Easements Attorneys in San Jose, California
When you buy a piece of property (commercial, residential, or otherwise), the land on which it sits may be subject to both public and private easements. Easements allow someone or some entity who has no right of ownership to the property to use it for their purposes.
Utility companies often have easements for sewage or electrical lines that run underneath or through the property. Adjoining property owners may have easements to allow them to use your land to access their own property. Utility easements are often expressed in the deed to the property, while private easements may fall under other legal definitions.
From the other perspective, you may be purchasing a property that requires you to use the land of another for your purposes. Say you buy a piece of farmland, or a site for a home, that sits behind a property that blocks access to the only public road available. How do you gain access to the road? Obviously, you will need to obtain an easement.
California law recognizes four types of easements, and you can probably avail yourself of one of them to gain access to the public thoroughfare that you will need to make your purchase viable. If you are the landholder who stands in the way of that access, you too have right to grant access but at the same time preserve your right of ownership and sometimes even revoke the access later on.
If you’re purchasing property in or around San Jose, California, and you want to understand and exercise your rights to obtain an easement – or to grant or deny one – contact Mosaic Law, P.C. We know and understand real estate law in the Golden State and can help you with issues around easements. We can discuss your situation with you and advise you of your legal options going forward.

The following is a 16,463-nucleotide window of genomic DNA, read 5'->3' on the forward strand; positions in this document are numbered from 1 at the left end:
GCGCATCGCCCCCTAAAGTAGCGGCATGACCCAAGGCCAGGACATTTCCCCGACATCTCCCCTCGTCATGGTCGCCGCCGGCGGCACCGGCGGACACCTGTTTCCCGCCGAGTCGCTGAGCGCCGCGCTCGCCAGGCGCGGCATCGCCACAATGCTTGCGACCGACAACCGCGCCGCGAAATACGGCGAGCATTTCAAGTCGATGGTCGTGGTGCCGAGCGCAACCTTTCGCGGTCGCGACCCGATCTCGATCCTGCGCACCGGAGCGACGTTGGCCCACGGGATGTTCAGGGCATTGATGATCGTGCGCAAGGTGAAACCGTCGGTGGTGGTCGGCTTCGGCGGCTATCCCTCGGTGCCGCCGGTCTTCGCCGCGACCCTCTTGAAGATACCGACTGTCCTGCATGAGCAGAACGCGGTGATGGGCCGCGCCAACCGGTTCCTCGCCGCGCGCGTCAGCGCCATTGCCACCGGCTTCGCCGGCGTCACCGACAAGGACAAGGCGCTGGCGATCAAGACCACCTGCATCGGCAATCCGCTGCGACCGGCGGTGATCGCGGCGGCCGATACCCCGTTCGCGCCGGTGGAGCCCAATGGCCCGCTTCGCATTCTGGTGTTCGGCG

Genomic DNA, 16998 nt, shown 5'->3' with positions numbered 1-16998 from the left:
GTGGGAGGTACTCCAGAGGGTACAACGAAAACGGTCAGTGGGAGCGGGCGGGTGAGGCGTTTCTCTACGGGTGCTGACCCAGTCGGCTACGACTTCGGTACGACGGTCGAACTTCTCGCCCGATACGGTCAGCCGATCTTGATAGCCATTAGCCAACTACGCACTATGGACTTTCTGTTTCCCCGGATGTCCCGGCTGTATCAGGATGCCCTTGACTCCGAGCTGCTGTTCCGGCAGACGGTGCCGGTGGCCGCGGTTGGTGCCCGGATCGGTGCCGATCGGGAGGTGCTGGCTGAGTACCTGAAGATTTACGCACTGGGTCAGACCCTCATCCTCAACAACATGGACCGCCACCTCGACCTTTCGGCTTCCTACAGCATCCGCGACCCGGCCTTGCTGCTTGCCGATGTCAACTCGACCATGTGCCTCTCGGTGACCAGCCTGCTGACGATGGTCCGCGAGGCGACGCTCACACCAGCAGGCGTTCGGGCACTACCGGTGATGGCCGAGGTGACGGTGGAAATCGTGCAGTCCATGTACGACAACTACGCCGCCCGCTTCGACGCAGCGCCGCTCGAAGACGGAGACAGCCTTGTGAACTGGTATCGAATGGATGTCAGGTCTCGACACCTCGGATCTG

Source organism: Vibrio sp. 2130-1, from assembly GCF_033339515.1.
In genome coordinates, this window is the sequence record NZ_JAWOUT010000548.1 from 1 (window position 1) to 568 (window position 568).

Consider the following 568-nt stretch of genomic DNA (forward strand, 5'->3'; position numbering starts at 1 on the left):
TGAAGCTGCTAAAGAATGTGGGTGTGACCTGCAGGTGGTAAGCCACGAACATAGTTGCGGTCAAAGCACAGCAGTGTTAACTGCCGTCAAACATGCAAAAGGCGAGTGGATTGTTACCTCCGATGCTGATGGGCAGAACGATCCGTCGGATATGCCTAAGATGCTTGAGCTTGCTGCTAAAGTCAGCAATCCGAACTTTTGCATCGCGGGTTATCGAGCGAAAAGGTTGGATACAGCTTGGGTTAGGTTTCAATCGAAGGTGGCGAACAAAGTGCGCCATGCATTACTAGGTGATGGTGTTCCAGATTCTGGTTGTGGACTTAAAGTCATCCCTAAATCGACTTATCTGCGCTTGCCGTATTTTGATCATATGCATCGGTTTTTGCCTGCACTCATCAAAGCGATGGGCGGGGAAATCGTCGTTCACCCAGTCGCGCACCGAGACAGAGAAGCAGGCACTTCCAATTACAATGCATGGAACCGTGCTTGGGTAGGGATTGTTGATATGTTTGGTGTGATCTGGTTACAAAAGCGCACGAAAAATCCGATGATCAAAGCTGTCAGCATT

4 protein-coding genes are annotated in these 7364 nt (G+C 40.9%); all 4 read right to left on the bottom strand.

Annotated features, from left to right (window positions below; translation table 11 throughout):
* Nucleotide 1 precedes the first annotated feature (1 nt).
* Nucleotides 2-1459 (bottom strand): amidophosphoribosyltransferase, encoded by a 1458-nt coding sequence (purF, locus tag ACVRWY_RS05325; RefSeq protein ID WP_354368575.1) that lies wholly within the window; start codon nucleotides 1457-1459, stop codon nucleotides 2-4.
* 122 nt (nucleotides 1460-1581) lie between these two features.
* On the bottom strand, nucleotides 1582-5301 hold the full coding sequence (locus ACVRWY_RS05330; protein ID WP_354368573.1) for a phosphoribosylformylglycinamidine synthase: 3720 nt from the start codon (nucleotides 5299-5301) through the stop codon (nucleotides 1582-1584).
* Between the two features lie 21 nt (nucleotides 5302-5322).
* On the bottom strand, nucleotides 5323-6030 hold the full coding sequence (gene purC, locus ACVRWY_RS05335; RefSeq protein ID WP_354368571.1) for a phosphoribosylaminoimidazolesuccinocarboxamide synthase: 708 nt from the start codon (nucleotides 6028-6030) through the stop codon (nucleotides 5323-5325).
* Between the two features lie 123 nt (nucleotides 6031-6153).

Mosaic Law, P.C. also proudly represents clients throughout South County, Santa Clara Valley, and the Santa Cruz Mountains.
What Qualifies as an Easement
Under California Law?
The basic statutory framework for easements is set forth in California law. There are generally four types of easements:
EXPRESS EASEMENT: Express means written. One owner grants another owner an easement for their benefit. Express easements can be created through a grant or a reservation. A grant is just that – it grants an easement to another, for instance, granting the right of passage over one’s property. A reservation involves the sale of the land to another while reserving the right to use the land for one’s own benefit.
IMPLIED EASEMENT: The easement is not in writing, but is historical. According to the California Civil Code, “the owner’s prior existing use of the property was of a nature that the parties must have intended or believed the use would continue.”
EASEMENT BY NECESSITY: If you own property that is blocked from public access by an adjoining property, the law recognizes that an easement may be necessary, whether there is prior use or not.
PRESCRIPTIVE EASEMENT: This is a variation of adverse possession in which one party uses another party’s property for a period of five years or longer in a “continuous and uninterrupted” pattern without permission but the use was “open and easily observable.”